Doctors and midwives are trained to counsel and comfort you, to give you hope and ensure confidentiality. You will need time to recover and compose yourself in the consulting rooms before given the chance to ask a few questions.

Don’t feel guilty if you lose your cool or sit dumbfounded and in denial – it happens. Give yourself time to think clearly before making any rash decisions like rushing over to your partner gatecrash his boardroom meeting and shout out the news to the entire company.

This is an action situation however, and you have to get yourself together sooner than later. Blood tests can be taken to determine the viral load (these tests are expensive) and the white blood
cell (CD4) count (this is quite easy and relatively inexpensive).

These numbers are very important because they may influence your treatment, if and how the virus affects your baby, and the type of birth you need to prepare for.

  • High viral load = high risk to baby
  • Low viral load = minimal risk to baby
  • High white blood cell count = good personal immunity
  • Low white blood cell count = poor personal immunity

Maintaining your health

Avoid re–infection

It is essential that a couple be counselled together because you will need to change your sexual behaviour. Unprotected sex (particularly with multiple partners) poses a huge risk for both mother and baby.

Counselling may be difficult to kick–start, but it will certainly open up communication barriers that may have blocked your relationship until now. When your partner has been tested, you need to understand how not to re–infect one another. Therefore, condoms need to be used at all times.

Maximising your health

Any infections that you may have, need attention. You also need to be alert to “opportunistic” infections like flu, thrush or gastro that can quickly are and multiply into a whole host of infections that take twice as long to heal when you are HIV positive.

Lifestyle changes

This means doing all the “good stuff” to keep your body healthy – eat healthily, exercise, quit smoking and reduce alcohol intake and stop all forms of illegal drugs.

Exercise is important, so get out into the fresh air, eat fresh fruit and vegetables and have a positive outlook in life. This may be easier said than done, but getting your status out into the open may clear more obstacles than you realise.

You may be pleasantly surprised by the support you get from family, colleagues and friends – which would be denied if you are hedgy about your diagnosis.


Anti–retrovirals are recommended only when the virus takes control and practically destroys the immune system. This is because with higher CD4 counts the risks of getting opportunistic infections is lower as the body can reasonably defend itself.

ARVs simply keep HIV under control while the body’s natural immune system gets a chance to recover and increase the number of circulating white blood cells. Anti–retroviral medication has been shown to substantially decrease transmission of the virus to the baby.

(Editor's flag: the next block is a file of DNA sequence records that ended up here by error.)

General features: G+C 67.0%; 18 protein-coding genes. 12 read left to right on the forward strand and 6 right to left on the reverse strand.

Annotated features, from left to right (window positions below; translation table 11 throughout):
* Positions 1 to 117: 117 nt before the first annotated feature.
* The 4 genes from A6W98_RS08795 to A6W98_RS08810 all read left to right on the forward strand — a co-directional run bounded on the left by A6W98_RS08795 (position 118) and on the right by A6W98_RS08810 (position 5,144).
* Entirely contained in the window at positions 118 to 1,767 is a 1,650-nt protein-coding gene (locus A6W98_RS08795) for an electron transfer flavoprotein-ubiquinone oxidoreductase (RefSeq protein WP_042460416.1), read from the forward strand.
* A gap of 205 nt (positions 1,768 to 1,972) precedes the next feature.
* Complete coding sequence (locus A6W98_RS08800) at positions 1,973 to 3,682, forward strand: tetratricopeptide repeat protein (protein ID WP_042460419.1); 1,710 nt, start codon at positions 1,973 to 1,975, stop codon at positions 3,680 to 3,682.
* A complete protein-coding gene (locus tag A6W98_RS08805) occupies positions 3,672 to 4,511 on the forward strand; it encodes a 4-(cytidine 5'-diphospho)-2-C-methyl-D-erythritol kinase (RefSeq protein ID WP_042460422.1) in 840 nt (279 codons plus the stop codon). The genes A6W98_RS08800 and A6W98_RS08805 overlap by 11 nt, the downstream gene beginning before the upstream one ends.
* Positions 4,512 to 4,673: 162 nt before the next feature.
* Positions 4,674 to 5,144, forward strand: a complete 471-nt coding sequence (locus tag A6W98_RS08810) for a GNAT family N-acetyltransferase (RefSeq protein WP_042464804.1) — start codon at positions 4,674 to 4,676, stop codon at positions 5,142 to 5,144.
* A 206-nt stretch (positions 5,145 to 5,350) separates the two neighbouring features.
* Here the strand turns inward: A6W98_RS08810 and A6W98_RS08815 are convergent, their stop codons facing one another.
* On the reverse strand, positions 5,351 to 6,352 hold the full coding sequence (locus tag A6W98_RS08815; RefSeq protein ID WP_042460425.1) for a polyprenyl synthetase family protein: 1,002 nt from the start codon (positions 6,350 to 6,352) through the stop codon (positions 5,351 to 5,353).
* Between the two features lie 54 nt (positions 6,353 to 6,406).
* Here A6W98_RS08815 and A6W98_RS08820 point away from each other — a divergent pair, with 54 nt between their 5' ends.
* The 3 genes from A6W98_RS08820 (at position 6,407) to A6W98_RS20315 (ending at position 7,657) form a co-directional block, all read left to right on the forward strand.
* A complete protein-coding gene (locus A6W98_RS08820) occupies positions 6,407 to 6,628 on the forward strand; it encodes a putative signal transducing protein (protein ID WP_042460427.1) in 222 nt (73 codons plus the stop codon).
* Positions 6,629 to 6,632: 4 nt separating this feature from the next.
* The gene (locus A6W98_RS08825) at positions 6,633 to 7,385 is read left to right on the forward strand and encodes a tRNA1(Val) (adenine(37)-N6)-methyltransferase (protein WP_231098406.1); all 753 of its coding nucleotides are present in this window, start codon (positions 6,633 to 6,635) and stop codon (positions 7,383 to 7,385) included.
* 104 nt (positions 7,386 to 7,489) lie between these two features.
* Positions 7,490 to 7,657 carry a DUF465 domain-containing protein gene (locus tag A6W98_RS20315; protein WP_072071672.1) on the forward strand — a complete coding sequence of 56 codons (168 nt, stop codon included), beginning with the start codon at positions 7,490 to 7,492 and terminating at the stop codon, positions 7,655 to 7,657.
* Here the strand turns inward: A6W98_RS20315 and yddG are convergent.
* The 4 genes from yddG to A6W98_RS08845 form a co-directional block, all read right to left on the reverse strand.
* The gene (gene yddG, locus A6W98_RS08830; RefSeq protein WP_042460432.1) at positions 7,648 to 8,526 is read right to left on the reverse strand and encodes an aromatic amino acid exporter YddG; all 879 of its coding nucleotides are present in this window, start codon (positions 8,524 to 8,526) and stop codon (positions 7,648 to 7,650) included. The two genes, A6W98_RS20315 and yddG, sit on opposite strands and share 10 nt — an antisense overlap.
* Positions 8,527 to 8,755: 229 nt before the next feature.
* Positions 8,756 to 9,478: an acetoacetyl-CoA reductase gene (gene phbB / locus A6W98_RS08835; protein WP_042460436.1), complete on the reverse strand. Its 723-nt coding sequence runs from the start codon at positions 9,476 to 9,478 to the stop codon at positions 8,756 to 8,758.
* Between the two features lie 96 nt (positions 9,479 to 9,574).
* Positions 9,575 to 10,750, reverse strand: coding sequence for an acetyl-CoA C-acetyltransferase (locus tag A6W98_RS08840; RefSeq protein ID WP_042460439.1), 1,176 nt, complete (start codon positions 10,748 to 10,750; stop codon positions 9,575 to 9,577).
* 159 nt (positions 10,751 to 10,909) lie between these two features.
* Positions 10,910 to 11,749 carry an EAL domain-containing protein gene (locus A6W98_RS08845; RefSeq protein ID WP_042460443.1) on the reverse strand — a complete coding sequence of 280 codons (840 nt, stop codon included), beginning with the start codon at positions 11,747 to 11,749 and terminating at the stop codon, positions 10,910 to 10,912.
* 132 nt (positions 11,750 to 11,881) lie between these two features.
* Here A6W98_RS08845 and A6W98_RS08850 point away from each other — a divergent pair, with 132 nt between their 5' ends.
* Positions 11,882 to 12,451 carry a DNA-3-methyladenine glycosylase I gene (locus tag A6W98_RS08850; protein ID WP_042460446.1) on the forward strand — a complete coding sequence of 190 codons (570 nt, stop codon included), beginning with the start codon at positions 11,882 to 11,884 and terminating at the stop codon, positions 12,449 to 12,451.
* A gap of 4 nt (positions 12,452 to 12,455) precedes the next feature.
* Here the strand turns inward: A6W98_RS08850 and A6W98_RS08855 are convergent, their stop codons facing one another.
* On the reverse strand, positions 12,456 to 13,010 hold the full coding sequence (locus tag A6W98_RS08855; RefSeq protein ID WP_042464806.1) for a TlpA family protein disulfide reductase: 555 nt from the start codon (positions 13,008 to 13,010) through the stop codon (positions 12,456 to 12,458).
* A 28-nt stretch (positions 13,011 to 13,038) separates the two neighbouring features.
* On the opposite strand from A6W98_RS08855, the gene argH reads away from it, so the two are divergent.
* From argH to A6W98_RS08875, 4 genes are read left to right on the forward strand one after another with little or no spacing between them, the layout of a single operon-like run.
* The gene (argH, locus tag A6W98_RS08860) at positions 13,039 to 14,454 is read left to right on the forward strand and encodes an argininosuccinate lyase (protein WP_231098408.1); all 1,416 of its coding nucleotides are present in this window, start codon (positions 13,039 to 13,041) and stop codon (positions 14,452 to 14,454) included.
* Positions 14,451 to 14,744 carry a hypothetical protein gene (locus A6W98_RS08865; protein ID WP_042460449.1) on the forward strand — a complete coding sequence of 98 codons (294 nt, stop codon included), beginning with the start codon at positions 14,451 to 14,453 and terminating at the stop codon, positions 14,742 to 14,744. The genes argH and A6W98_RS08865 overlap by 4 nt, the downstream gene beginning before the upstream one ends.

Women with a vitamin A deficiency have been shown to be more at risk for transmitting the virus, and although taking a supplement did not necessarily show a decrease in viral transmission – it did play a role in decreasing the number of premature births.

Premature babies are at risk for a higher transmission of the virus. But remember to always take vitamin A on instructions from your doctor, as too much can be poisonous.

Should an HIV-positive mother breast- or formula-feed her baby?

The risk of giving the virus to the baby with breastfeeding is increased from 14% to 29% when the mother is in the advanced stages of Aids and has a vitamin A deficiency.

The risks of transmission are highest in the earliest months of breastfeeding, but the longer a mother breastfeeds, the greater the risk to baby – so mothers in a high risk category are advised not to breastfeed for longer than six months.

Other breastfeeding challenges include cracked nipples or a breast abscess, oral thrush in the baby and mixed feeding (ie breast and formula feeding intermittently at the same time). Both the Department of Health and support groups like the Breastfeeding Forum and La Leché League encourage breastfeeding despite HIV.

They recommend pasteurising breast milk by heating expressed breast milk in a peanut–butter bottle placed in boiled water for at least 10 minutes. In this way, the virus is destroyed without interfering with the good qualities of breast milk.

Educate yourself

The more we understand HIV, the better we can take pro–active measures to outsmart this virus. The first important step is to acknowledge its existence, and the second is to warn sexually active adults (and indeed teenagers) of its cunning strategies. Of all known viruses, it is one that is possible to avoid provided people are educated about HIV. Make use of any resources that you are aware of from your local health clinic to the yellow pages.

Don't be afraid to get help

There are many great organisations in South Africa that will help you through this stage of your life. One of these are SA HIV Clinicians society. It is important that you have the access to support, help and counselling that you need. You can contact them on 011 341 0162 or visit their website Your doctor or midwife are also there to support you, so if you have any questions or concerns about your status, don't be afraid to ask them. No question is too small, and the more knowledge you have, the easier it will be to live a healthy life.